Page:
Joe (centre) was the oldest of four siblings (three pictured). Their mother, pictured right, had died when they were little and they were raised by their father, Pietro (left)

Ria, 48, an actress from London, said: 'Joe (pictured) was a sweet and funny man but he needed support. It is tragic that the people he relied on to care for him were the ones who let him down'

Ria, 48, an actress from London, said: 'Joe (pictured) was a sweet and funny man but he needed support. It is tragic that the people he relied on to care for him were the ones who let him down'

Ria, 48, an actress from London, said: ‘Joe (pictured) was a sweet and funny man but he needed support. It is tragic that the people he relied on to care for him were the ones who let him down’

Joe with his father Pietro.  Despite his objections when Pietro became ill, and Ria was diagnosed with MS in 2013, Joe moved into supported living

Joe with his father Pietro.  Despite his objections when Pietro became ill, and Ria was diagnosed with MS in 2013, Joe moved into supported living

Joe with his father Pietro.  Despite his objections when Pietro became ill, and Ria was diagnosed with MS in 2013, Joe moved into supported living

‘There was pressure from the doctors for Joe to go into residential care but my dad wouldn’t hear of it. Joe was part of the family and that’s just how it was.

Giuseppe was the eldest of four children. Their mother had died when they were little, and they were raised by their father, Pietro.

Despite his objections, when Pietro became ill and Ria was diagnosed with MS in 2013, Joe moved into supported living.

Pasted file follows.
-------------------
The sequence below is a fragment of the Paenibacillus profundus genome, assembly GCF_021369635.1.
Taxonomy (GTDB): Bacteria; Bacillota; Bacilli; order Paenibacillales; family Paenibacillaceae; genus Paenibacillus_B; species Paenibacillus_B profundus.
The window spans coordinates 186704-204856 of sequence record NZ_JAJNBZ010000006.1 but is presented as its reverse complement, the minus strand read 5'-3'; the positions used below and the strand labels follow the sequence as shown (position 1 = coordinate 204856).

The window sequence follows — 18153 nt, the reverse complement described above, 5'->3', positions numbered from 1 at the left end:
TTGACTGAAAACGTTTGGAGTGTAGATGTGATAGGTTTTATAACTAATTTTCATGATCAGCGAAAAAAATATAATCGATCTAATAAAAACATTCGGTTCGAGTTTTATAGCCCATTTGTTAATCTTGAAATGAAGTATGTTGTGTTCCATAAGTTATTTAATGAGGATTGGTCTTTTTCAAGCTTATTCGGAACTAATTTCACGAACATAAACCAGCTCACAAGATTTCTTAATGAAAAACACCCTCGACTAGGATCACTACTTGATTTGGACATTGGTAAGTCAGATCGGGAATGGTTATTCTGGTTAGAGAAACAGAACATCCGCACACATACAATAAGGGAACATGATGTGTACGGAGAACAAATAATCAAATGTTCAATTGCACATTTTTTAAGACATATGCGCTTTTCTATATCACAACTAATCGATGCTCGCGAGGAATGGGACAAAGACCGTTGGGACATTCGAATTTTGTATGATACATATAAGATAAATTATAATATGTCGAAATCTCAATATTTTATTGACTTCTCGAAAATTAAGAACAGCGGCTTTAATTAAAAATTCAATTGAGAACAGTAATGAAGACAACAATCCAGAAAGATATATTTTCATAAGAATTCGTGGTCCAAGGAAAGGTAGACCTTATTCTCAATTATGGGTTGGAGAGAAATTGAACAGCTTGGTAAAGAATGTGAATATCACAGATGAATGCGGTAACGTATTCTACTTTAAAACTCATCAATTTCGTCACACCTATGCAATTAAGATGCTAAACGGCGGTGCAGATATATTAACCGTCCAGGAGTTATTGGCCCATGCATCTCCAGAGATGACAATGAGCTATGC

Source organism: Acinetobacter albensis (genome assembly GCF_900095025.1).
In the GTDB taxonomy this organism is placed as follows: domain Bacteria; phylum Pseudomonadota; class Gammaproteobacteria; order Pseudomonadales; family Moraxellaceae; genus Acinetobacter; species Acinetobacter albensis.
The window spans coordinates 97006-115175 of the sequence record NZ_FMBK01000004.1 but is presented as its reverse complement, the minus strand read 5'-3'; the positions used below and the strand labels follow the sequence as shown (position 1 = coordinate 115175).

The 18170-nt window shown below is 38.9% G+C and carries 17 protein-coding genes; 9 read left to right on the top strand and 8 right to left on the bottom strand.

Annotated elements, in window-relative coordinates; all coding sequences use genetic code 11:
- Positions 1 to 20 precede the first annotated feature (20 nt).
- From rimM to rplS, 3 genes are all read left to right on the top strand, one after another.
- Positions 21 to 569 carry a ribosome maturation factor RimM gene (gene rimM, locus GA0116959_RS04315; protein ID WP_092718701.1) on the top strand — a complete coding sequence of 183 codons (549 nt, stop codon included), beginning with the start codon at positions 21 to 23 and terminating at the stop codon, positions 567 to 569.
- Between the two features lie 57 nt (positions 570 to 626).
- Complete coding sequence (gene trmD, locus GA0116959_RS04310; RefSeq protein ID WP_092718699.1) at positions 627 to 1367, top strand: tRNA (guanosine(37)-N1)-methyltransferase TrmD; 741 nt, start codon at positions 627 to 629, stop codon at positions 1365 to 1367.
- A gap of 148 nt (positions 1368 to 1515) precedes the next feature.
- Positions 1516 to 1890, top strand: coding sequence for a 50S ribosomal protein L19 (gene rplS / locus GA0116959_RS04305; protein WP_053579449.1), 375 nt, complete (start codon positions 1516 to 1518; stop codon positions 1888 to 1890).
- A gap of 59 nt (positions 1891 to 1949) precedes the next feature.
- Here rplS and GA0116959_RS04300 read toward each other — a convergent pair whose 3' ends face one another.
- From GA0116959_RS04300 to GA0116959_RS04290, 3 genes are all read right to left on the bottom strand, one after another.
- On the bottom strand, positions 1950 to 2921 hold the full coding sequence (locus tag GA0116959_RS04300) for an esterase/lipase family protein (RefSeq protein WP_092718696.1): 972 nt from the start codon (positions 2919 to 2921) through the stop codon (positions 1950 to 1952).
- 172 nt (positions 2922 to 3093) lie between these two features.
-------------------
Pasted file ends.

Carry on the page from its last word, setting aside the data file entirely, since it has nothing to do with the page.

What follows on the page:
‘The move gave Joe independence and it gave my dad some respite so it was better for everyone,’ Ria said. 

‘Although it was a difficult decision, he liked it there and the staff were fantastic.’

After his fall, Guiseppe fractured his pelvis, wrist and neck, but his injuries were initially missed by medics. They were only spotted after his carers brought him back to hospital a day later over concerns he could not walk or swallow properly. 

Speaking of his move into assisted living, Ria said: 'The move gave Joe independence and it gave my dad some respite so it was better for everyone'

Speaking of his move into assisted living, Ria said: 'The move gave Joe independence and it gave my dad some respite so it was better for everyone'

Speaking of his move into assisted living, Ria said: ‘The move gave Joe independence and it gave my dad some respite so it was better for everyone’

After his fall, Guiseppe fractured his pelvis, wrist and neck but his injuries were initially missed by medics and were only spotted after his carers brought him back to hospital a day later over concerns he could not walk or swallow properly

After his fall, Guiseppe fractured his pelvis, wrist and neck but his injuries were initially missed by medics and were only spotted after his carers brought him back to hospital a day later over concerns he could not walk or swallow properly

After his fall, Guiseppe fractured his pelvis, wrist and neck but his injuries were initially missed by medics and were only spotted after his carers brought him back to hospital a day later over concerns he could not walk or swallow properly

His difficulty swallowing continued for several days, leading to staff deciding to make him nil by mouth and put him on a naso-gastric feeding tube on March 9 to prevent him choking. 

But he found the tube uncomfortable and it was removed a day later. 

The inquest heard poor communication between medical staff and delays over deciding how best to feed him left him without nutrition for 19 days, causing him to ‘waste away’ before he died on March 20.  

Relatives told a coroner they had raised concerns with doctors about his lack of food, and described the hospital as having ‘first-rate buildings but third-rate medical care’.